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Pink Heals strives to spread love, encouragement to cancer patients

Courtesy Lindsay Weimer

Junior Lindsay Weimer poses in front of Pink Heals police car with Clovis Chief of Police Matt Bascall, Sept. 29, 2017.

Entering into the summer before her sophomore year, junior Lindsay Weimer never expected to face a hip replacement, pelvic reconstruction, on top of being diagnosed with Ewing Sarcoma during her teenage years. However, without her doctors, family and Pink Heals supporting her, it would be difficult to overcome this obstacle. 

In June of 2017 Weimer was diagnosed with a type of cancer only 1% of children in the U.S. suffer from. At first, she thought she pulled a muscle in her hip. Letting it go and not thinking much of it, the pain began to progress.

She finally took a visit to the doctor, and after a series of scans and tests, she later found out a tumor was growing in her right pelvis. Weimer, with her family constantly by her side, continued to pray and ask for direction on what to do next.

Weimer shares how she trusted in the Lord when she found out she was diagnosed with cancer and knew that He held the ultimate plan. She describes her relief that her chemotherapy treatments took place in Fresno.

I didn’t know how things would turn out, but I knew that God was going to come through,” Weimer said. “We prayed for guidance, and the option that seemed to make the most sense at that time was starting chemotherapy at Valley Children’s Hospital. God really came through by providing a way for me to be in Fresno as I was going through treatments.” 

Undergoing chemotherapy, Weimer later agreed to a hip replacement at Kaiser Permanente Hospital. The Kaiser Cancer Center consists of advanced research while using the latest technology and techniques. Weimer’s successful medical operation showed that she overcame cancer and everything else she experienced. She is currently in remission and makes a visit to the hospital every three months for a check up.

As Weimer went through this difficult time she experienced a great deal of support. Weimer shares the exciting surprise from Pink Heals and the encouragement and support she felt while going through her treatments. 

The fire truck and police car came to my grandma’s house,” Weimer said. “Each volunteer gave me a rose and prayed over me as well as asked me to sign the fire truck and police car. I had a huge support base and it really got me through that time. My friends and family and even people I didn’t know came around me and held me up as I was going through my treatments.”

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Two of the vehicles used for Pink Heals can often be found parked in front of the Old Town Clovis fire station. The Fresno chapter parked their vehicles there during ClovisFest in Old Town Clovis, Oct. 26-29.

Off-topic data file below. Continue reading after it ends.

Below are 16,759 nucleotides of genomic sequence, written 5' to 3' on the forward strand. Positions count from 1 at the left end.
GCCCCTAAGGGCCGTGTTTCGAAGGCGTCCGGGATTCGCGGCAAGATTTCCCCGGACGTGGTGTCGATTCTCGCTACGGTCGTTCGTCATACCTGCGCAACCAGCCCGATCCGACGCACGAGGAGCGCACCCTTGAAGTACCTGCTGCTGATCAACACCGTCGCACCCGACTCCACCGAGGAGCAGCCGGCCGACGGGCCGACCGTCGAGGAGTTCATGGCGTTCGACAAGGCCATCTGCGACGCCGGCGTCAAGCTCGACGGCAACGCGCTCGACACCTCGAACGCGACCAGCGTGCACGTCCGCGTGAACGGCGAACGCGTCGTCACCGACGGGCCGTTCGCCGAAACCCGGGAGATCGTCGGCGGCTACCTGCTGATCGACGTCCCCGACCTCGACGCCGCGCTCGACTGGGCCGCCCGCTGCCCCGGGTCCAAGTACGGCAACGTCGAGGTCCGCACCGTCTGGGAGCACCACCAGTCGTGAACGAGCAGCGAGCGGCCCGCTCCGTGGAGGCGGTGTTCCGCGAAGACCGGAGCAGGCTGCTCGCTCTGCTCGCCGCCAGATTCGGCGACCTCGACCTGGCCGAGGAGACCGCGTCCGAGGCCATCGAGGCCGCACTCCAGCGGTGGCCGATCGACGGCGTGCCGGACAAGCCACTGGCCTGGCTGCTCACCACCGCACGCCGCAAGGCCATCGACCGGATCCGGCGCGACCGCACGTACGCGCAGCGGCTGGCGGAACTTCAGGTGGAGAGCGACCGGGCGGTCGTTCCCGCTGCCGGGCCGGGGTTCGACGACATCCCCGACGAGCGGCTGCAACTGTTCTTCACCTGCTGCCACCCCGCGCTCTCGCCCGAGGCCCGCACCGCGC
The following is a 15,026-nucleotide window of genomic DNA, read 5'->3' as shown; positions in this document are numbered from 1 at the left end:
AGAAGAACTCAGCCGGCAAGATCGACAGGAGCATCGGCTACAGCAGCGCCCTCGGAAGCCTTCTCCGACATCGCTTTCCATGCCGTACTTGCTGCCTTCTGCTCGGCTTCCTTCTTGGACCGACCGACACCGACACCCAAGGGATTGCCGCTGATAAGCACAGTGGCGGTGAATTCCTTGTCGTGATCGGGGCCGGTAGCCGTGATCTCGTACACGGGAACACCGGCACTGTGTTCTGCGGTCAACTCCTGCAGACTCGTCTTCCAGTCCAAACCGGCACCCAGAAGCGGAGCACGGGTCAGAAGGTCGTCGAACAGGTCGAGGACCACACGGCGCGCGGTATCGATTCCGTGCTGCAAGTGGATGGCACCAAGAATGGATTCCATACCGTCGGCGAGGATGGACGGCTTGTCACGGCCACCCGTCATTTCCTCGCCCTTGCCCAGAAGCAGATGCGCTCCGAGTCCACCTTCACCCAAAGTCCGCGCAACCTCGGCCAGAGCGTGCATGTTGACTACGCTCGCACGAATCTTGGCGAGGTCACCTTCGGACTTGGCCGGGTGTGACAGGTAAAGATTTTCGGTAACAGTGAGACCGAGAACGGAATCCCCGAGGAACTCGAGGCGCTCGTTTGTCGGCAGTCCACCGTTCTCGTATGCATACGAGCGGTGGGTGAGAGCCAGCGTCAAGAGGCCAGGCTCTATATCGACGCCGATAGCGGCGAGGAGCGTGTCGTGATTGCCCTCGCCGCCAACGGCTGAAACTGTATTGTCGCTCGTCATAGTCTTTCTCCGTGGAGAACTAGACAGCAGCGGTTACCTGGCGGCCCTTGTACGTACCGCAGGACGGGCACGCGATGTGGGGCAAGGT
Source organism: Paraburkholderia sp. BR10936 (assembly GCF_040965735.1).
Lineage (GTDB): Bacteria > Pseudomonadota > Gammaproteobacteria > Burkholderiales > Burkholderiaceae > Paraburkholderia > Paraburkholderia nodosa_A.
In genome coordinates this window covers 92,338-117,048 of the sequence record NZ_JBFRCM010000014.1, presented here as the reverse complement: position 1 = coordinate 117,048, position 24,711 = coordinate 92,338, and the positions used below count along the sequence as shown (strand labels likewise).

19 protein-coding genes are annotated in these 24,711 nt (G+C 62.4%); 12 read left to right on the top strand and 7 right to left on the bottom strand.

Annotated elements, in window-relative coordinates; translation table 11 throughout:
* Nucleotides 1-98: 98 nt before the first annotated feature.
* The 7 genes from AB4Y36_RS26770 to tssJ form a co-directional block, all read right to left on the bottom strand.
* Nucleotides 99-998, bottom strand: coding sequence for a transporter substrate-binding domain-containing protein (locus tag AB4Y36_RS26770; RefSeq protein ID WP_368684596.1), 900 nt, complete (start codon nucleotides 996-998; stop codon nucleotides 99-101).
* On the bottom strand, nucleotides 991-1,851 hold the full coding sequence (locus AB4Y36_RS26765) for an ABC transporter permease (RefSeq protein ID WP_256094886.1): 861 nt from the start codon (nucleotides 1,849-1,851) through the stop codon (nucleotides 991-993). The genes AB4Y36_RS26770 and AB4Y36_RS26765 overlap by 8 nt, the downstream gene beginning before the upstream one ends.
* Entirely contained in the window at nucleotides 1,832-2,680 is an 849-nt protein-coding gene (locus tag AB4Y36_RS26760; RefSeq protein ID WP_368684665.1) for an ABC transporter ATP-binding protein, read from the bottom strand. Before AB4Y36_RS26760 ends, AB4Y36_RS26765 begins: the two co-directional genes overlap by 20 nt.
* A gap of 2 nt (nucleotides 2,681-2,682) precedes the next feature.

Located not only in the U.S., Pink Heals visits individuals in Canada and the U.K  as well. There are 53 Pink Heals chapters in the U.S. California holds two chapters, the Fresno Country chapter and the Tulare Chapter.

Pink Heals first started as one single fire truck to now dozens of donated and restored fire trucks, motorcycle, and police cars. Within the Fresno Country Chapter six vehicles are used to visit individuals. Each automobile is named after a person stricken with cancer or life threatening illness. For example Lisa Lewis, the president of Fresno Country Pink Heals chapter, shares about a women who passed away from cancer and now has a police car named after her, as well as her favorite part of Pink Heals. 

“We made a visit for a mother,” Lewis said. “We didn’t know her and once we visited her she decided that she wanted to volunteer with us. She was very involved with us and then when she lost her battle we named a police car after her. My favorite part is seeing the faces of those that have battled a life threatening disease when they see the vehicle and they see the signatures all over the vehicle and what it means.”

Pink Heals partners with different fire stations, such as Sanger Fire and Clovis Fire. They also partner with Old Town Clovis businesses and all their partnerships, keeping Pink Heals in the community’s minds eye.

I didn’t know how things would turn out, but I knew that God was going to come through. We prayed for guidance and the option that seemed to make the most sense at that time was starting chemotherapy at Valley Children’s Hospital. God really came through by providing a way for me to be in Fresno as I was going through treatments. — Lindsay Weimer 

Weimer overcame an obstacle not everyone overcomes and she never knew that she would have to fight an illness that has no cure. Weimer shows her strength and perseverance as she continues taking part in her hobbies on top of living a normal teenage life. As cancer continues to attack innocent lives, Pink Heals continues to visit everyone they can, to share hope, love and support while striving to bring the community together all over the country. 

Because Pink Heals is a non-profit organization, they raise money in many different ways. They sell t-shirts and merchandise as well as put on different events to raise money. Donate to Pink Heals by visiting Pink Heals website. You can buy merchandise or leave a donation if you please.

For more articles, read Professionals explore the significance of signatures or Students share struggles with depression.

Annabelle Messer can be reached via email or twitter.

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